By this time David and Liam needed a coffee and hot chocolate respectively, so we waited for the slowest barrista in Melbourne (so David told me) whilst his coffee was made in a fully decomposable coffee cup.  The coffee was nice as well, being organic, fair trade.

Then it was on to my favourite part of the day.  It was off to see Michael Reynolds for the second year in a row.  The auditorium was packed to capacity and people were even sitting in the aisles.  The Garbage Warrior put on quite the presentation, and he was funny, enlightening and inspirational.  The guy and his team (Biotecture) travels the world making Earthships, which he calls Sustainable Autonomy For Everyone, or SAFE for short.  A fantastic building concept that uses recyclable materials and is fully self sustaining.  You can even grow you own food within it.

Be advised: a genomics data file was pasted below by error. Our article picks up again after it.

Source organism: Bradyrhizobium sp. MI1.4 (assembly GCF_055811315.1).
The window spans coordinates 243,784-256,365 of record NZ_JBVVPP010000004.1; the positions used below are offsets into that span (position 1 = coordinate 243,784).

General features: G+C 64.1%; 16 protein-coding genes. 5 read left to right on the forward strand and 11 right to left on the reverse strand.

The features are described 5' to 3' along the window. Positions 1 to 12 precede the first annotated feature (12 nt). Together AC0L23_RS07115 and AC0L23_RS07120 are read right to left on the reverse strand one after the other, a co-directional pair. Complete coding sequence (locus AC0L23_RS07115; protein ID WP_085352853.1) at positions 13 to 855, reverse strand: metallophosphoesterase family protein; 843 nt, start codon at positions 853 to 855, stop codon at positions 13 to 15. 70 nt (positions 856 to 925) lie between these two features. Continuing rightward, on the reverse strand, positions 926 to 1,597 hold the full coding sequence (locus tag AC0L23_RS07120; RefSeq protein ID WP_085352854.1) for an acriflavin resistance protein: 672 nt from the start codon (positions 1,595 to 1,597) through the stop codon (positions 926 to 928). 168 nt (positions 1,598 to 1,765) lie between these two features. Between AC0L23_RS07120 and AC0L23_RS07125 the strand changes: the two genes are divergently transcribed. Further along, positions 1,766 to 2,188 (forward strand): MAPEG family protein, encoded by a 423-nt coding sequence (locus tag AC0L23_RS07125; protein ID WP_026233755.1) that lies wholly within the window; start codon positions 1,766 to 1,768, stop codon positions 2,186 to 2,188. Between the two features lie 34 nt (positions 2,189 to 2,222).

I had a great day, as did everyone else and I will certainly go again next year, however I am going to lock away the entire weekend.  The reason I didn’t go to some presentations on Saturday was because I was presenting my own workshop for the Melton Sustainable Living Group called “Building a Worm Farm”, but more on that in another post.